Wolfgang also started the CEPHEUS project, which is a collection of different types of passive houses across Europe. They were monitored and proved. It was a presentation of how to build efficiently. The Lindas Project in Göteborg was one of the projects to be presented as part of CEPHEUS.
You donated half of your prize money to a scholarship for students at Chalmers University. What do you think of students and new generation of architects today?
The scholarship encourages architects and engineers to work together and dispel the old conflicts. It is a holistic view. During the process of designing of a Passive House, a team of different disciplines is needed, where the engineer is engaged at the same time as the architect, before drawing the first line on the page.
I have strong ties with the students and the scholarship is awarded to the master work of a student that expresses the best use of architect and engineering within the passive concept.
his is also promoted through the Passive House Centre here in Alingsas, where I lecture and I also visit many conferences. When the centre began, we had built 49 passive flats in Sweden but have now expanded to 2000 passive homes.
You once said you regret using the term ‘passive’ house. What would you call the concept, if you could change it?
The design concept began as ‘solar passive housing’ which relies on collecting solar energy from the windows and with solar panels, and then stores it.
Later, the word ‘solar’ was dropped, when the design concept developed into a house that relies on the heat inside it, which has been generated by the occupants and tasks like cooking. By reducing heat loss further and supporting this with renewable energy, such as solar, wind or pellet stoves…the building becomes self-sufficient. Hence, a passive house has no heating system.
In the Swedish language, the word ‘passive’ has a negative tone or meaning but I cannot change it now.
The challenge now, is to take passive houses further to achieve near zero-energy housing by 2020.
One of your ambitions was to build a passive hotel. Where would you like to build it?
I am currently working on a new hotel design in middle Sweden and a hotel to been refitted and extended in Alingsas. Designing a hotel is not really more difficult but they use of lot of electricity. An airtight envelope for the whole building and also, each room is one possible approach. In a hotel the tenant is used to a great comfort and it would be encouraging to show that building with passive house principles leads to a greater comfort and healthy living, than a standard hotel. This would also be an excellent marketing opportunity for spreading the passive house principles into all modern buildings.
Do you have any other ambitions?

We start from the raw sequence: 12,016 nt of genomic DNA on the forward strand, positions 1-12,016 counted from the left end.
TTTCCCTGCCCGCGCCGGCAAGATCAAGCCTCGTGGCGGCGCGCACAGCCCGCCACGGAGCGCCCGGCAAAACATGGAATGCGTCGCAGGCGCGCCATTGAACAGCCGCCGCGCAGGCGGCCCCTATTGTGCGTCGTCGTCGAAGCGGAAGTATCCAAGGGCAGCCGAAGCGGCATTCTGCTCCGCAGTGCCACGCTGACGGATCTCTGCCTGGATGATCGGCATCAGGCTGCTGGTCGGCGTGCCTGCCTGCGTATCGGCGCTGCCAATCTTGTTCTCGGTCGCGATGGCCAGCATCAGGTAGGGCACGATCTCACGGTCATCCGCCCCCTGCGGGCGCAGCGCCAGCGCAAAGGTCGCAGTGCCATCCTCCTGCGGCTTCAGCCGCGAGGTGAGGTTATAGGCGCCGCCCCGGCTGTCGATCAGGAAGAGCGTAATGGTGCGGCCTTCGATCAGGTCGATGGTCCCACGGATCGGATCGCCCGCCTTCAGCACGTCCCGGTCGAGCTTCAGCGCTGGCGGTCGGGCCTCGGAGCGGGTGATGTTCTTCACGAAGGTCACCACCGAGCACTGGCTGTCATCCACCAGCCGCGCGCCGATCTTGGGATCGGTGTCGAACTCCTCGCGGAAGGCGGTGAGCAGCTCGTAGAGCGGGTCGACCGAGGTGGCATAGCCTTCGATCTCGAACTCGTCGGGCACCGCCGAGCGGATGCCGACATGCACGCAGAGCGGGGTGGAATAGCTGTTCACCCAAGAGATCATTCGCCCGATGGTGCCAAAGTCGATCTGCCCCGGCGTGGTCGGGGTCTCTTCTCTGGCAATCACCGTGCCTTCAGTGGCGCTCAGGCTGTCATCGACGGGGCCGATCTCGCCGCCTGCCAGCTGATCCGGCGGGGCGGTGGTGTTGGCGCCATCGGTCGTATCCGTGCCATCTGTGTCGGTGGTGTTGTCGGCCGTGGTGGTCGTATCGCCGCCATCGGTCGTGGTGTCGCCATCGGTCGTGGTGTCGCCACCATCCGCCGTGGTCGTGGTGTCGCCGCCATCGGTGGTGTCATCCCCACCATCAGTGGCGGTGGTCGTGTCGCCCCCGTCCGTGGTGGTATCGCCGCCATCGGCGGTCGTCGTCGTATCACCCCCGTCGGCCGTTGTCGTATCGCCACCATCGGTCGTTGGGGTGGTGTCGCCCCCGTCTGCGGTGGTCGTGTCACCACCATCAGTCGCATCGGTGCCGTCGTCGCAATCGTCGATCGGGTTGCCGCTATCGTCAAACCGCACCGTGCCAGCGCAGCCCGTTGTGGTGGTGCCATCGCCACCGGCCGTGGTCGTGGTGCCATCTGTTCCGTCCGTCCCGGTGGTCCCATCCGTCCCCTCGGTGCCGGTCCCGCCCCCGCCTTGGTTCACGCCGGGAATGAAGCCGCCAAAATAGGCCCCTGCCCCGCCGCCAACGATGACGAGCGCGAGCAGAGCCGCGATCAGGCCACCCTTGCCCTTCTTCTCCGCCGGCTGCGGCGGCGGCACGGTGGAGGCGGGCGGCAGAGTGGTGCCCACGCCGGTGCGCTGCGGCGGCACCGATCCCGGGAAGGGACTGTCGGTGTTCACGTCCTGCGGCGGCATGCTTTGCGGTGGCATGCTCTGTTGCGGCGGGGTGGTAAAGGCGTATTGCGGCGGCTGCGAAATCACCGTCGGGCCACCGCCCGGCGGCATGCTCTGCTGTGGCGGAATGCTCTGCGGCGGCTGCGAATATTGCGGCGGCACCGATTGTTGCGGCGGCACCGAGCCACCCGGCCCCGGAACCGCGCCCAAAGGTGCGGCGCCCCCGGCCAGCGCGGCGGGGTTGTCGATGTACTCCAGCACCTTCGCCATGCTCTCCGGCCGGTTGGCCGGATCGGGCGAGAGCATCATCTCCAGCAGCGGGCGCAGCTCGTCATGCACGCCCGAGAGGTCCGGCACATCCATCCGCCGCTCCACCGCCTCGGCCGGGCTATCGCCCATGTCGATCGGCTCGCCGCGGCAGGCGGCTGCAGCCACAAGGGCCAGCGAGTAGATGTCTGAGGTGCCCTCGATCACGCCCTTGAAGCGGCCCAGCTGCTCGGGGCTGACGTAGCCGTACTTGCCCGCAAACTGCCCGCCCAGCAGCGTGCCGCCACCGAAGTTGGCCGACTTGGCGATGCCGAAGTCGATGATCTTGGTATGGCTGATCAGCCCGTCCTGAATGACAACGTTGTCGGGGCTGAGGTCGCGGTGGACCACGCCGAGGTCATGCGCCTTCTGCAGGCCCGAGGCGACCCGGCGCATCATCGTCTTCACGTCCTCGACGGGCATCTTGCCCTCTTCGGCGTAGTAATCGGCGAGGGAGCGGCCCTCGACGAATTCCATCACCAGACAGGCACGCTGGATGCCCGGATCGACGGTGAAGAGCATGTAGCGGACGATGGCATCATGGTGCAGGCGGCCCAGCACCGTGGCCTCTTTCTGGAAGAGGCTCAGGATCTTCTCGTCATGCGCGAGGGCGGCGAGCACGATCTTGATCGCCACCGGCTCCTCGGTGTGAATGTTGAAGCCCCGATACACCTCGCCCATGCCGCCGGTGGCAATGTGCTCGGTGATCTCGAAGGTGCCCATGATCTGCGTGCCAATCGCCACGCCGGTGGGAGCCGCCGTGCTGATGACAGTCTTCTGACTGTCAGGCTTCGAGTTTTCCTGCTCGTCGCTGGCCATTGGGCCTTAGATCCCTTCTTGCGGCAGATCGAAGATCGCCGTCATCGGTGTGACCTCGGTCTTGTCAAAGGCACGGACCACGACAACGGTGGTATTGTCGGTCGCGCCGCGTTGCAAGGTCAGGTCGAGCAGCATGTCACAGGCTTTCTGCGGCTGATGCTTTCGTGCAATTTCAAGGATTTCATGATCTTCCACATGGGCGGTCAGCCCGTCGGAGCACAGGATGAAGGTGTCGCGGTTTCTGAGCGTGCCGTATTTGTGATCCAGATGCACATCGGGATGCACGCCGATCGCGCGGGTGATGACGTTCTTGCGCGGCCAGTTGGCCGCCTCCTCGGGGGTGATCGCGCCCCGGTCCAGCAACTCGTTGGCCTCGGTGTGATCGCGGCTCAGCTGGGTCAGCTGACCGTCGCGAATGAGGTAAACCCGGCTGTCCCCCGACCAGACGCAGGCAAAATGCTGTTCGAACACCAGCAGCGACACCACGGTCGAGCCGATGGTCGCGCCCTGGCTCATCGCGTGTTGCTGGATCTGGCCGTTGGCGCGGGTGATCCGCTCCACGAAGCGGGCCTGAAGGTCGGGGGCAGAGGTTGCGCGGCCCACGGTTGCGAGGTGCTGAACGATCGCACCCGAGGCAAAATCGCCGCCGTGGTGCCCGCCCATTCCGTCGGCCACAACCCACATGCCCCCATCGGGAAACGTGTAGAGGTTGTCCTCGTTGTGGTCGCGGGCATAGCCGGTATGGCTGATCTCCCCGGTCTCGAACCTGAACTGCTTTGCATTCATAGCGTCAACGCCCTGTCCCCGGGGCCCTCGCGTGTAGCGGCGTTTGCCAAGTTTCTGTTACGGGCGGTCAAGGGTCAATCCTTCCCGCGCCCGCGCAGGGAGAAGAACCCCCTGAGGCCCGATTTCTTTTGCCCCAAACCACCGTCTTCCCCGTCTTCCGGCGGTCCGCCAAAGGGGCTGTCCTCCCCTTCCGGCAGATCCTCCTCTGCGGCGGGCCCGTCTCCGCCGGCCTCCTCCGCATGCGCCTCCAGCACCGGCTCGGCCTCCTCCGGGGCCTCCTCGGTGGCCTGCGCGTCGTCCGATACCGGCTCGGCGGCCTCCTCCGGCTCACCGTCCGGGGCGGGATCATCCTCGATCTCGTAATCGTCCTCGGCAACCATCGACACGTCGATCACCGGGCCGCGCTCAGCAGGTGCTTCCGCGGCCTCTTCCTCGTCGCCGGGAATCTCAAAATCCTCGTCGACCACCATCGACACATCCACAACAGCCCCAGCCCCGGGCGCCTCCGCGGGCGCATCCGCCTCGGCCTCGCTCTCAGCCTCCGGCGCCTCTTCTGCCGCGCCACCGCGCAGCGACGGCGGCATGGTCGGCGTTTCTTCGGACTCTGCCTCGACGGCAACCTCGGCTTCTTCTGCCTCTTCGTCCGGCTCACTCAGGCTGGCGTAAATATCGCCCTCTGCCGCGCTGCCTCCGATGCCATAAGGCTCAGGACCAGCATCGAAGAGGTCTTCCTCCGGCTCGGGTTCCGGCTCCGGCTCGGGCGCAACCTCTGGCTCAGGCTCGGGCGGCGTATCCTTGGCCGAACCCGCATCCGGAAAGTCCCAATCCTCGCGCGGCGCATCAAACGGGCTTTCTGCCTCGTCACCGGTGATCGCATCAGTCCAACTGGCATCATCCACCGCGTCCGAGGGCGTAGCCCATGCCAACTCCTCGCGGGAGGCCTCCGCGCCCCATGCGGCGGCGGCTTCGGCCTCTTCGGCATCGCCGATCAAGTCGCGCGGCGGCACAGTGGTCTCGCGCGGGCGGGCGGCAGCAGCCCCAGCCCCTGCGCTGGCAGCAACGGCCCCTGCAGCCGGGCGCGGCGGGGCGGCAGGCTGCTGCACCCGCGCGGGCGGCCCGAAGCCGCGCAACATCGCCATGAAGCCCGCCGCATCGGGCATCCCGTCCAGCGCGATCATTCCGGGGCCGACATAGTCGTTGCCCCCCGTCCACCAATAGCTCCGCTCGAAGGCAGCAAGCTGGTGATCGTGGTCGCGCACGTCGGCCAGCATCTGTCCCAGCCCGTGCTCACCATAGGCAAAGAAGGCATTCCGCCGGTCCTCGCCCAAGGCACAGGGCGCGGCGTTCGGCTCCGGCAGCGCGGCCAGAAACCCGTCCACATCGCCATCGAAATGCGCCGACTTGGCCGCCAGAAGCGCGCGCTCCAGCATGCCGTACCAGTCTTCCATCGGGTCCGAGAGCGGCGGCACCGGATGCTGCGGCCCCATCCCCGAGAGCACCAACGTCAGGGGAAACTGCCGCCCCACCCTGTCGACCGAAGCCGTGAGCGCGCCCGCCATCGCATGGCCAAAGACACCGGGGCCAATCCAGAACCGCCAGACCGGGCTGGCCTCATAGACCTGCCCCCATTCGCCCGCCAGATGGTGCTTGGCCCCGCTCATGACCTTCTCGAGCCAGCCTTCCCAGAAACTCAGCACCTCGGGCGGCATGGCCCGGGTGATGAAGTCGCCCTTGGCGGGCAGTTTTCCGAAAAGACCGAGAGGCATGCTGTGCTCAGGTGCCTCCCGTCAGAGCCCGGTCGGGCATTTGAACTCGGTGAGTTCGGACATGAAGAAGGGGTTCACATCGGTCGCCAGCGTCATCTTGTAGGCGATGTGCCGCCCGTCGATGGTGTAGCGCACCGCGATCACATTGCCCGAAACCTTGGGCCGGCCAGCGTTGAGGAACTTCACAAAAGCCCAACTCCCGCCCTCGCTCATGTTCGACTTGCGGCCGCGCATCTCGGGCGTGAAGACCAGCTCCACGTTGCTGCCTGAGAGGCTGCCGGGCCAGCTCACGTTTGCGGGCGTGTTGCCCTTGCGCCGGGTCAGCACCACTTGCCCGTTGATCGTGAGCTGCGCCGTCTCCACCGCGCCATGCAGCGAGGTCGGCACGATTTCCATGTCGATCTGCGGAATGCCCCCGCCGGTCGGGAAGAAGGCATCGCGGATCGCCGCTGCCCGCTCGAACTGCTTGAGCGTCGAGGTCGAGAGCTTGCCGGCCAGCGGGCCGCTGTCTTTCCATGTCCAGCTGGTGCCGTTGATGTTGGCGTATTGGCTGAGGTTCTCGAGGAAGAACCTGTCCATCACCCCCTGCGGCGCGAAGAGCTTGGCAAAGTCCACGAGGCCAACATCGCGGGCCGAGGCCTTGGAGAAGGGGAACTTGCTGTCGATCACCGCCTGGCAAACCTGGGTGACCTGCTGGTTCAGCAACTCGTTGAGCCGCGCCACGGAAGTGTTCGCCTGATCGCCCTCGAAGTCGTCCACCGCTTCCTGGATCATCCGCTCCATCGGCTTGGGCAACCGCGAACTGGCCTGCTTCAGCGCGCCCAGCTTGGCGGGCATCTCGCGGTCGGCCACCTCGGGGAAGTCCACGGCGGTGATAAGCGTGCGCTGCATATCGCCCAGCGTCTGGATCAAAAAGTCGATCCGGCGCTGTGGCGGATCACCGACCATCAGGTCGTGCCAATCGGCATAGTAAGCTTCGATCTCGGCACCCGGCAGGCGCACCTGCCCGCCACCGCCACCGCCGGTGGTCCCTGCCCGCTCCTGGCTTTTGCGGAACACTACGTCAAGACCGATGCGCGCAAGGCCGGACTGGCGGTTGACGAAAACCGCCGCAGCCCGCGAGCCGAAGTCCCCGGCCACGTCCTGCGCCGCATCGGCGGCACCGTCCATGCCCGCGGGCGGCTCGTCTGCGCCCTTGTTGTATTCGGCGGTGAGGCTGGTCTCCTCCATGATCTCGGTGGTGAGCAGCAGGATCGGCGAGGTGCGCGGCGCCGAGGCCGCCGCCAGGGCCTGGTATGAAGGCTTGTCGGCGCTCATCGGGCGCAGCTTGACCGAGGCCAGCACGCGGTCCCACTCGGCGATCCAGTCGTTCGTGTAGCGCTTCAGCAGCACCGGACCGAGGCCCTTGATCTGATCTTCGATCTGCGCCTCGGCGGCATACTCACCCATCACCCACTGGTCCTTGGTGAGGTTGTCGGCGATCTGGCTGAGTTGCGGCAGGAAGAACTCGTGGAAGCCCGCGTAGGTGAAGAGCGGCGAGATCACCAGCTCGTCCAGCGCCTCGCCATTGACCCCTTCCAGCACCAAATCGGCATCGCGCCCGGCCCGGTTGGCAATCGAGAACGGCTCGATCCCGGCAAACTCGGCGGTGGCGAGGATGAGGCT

As one of the co-ordinators of the Goteborg 2050, the project has spanned a number of years and ‘our aim is to draw up and develop visions of the future for Goteborg as a sustainable city and part of a sustainable society. The ambition is to achieve a deeper understanding of how the sustainable world of the future might take shape, and thus to stimulate accelerated movement towards a sustainable society.’**
We take the best of what is new and retain the best of what we have to create an energy-efficient city, looking at areas such as,
Affective use of resources
Planning for an increase of population by 1 million
Consumption & waste
Transport & traffic
Industry & commerce
My aim is to adapt this to my vision for Alingsas. Whereas the EU target to reduce carbon dioxide emissions by 20% by 2020, my own target is 20% by the year 2019. The most environmentally sound energy, will be the energy we save.
What inspires you now?
Working with my colleagues, here in the Passive House Centre, in Alingsas. We have very serious discussions but also a lot of fun together. We have the same goals and this encourages us.
Is there anything else you would like to include about your life or career?
Over the next 50 years of building, only 5% of houses will be new. The standard of existing houses can also be improved with a retrofit. We have done this with 300 flats here in Alingsas, and although this method is expensive, the cost is recouped within 10 years.
In theory, we calculated a heating requirement of 27 kWh/yr, an improvement on today’s standard of 115 kWh/yr. However, in reality the measurements show the heating requirement can be as low as 19 kWh/yr. This shows that there are realistic possibilities to make positive influences on the climate change in the construction sector.
*Winning Sustainable Design by Stefan Edman
**Goteborg 2050 brochure